US Has Other Thoughts on Online Casino Compensation
The tale of the European Union vs. the United States keeps getting more and more intriguing. The European Union amongst other countries like Antigua and Barbuda has filled a World Trade Organization compensation claim against the United States for the enactment for the Unlawful Internet Gambling Enforcement Act. By disallowing online gambling firms to operate in the United States market, foreign competition was basically forbidden. The European Union believes that such action means a complete withdrawal from previous agreements that the United States gave the World Trade Organization.
For this, the European Union is asking for billions of dollars. However, an unofficial statement by someone in the United States trade office has made it clear that the United States isn’t going to pay the European Union. The US is willing to consider increased foreign access to the American market, but nothing close to the figures that the named by the European Union. Things don’t end there as the European Union isn’t the only plaintiff that won’t receive its money, according to the unofficial statement. Antigua and Barbuda was asking for $3.4 million, but the United States is only offering $500,000. Again, things don’t end there as well. Antigua said that if the United States won’t pay up, they will hold copyright money that they are obligated to transfer to the United States and keep it.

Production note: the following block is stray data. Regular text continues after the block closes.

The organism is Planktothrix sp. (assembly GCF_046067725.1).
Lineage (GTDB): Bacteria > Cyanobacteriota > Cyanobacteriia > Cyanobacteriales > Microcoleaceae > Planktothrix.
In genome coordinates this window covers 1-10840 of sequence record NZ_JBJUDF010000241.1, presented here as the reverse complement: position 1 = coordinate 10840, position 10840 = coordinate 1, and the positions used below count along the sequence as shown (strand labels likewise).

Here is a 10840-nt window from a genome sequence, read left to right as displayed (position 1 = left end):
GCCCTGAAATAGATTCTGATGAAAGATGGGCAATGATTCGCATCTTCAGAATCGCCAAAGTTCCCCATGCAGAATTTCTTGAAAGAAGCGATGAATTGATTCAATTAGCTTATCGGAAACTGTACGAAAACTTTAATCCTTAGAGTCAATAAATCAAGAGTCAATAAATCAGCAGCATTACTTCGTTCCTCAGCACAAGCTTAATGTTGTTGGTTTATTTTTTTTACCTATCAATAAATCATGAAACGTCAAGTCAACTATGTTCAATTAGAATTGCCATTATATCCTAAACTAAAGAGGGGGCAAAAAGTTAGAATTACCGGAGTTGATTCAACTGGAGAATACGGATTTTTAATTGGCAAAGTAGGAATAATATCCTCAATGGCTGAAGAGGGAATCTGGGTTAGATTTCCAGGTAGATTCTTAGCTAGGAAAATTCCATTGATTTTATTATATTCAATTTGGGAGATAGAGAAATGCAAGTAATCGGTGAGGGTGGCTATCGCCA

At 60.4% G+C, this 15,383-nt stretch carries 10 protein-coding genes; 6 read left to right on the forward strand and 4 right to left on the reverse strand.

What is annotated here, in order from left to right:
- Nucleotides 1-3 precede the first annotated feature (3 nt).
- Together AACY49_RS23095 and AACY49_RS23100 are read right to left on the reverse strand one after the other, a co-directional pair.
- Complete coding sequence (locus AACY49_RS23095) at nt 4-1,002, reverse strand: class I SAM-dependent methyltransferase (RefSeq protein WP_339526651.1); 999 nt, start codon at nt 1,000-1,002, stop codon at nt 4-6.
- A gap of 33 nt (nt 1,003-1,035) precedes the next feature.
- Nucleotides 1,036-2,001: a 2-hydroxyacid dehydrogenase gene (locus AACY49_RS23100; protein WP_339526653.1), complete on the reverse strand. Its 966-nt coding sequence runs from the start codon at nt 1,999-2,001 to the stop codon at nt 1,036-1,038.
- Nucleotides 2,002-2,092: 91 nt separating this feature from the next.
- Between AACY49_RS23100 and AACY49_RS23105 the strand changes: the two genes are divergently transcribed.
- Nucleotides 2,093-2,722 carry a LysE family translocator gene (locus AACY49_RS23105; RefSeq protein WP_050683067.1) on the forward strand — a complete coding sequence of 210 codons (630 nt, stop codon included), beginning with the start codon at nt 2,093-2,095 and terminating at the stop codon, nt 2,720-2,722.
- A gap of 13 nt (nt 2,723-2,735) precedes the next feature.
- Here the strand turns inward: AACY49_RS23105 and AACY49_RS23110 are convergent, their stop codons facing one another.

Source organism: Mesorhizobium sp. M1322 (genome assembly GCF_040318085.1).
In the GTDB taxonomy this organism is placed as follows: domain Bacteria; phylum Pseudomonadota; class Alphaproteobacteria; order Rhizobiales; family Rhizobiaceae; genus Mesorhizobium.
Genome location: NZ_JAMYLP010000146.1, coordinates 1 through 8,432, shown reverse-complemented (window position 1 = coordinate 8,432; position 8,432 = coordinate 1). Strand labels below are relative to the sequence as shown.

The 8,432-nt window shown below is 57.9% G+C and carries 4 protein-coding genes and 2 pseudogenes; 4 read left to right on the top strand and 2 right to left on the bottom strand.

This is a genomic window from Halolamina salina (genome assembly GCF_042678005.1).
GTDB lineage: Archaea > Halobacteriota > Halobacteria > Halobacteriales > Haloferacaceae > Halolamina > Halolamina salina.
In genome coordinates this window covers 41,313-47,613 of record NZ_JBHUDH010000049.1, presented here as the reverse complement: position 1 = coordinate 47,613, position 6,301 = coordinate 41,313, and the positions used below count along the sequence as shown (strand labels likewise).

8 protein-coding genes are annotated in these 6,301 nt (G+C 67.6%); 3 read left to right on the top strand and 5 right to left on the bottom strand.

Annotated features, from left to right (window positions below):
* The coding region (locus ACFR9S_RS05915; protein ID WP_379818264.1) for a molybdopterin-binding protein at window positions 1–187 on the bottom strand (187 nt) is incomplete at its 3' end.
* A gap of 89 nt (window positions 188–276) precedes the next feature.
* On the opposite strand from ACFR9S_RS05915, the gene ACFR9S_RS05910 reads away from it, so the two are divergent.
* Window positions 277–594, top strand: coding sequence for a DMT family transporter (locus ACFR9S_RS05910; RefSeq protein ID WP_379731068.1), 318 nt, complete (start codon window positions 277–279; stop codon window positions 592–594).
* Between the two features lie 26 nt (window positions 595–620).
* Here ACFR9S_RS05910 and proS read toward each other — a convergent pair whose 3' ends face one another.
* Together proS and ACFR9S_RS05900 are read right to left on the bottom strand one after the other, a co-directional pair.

This means that Antigua will offer copyrighted content on the internet without paying for infringement and it will all be legal, if in fact the World Trade Organization approves. As it looks, we will be hearing more and more about this case as things heat up between the European Union and the United States. When will the administration realize that enacting a bill like the Unlawful Internet Gambling Enforcement Act, wasn’t the right move?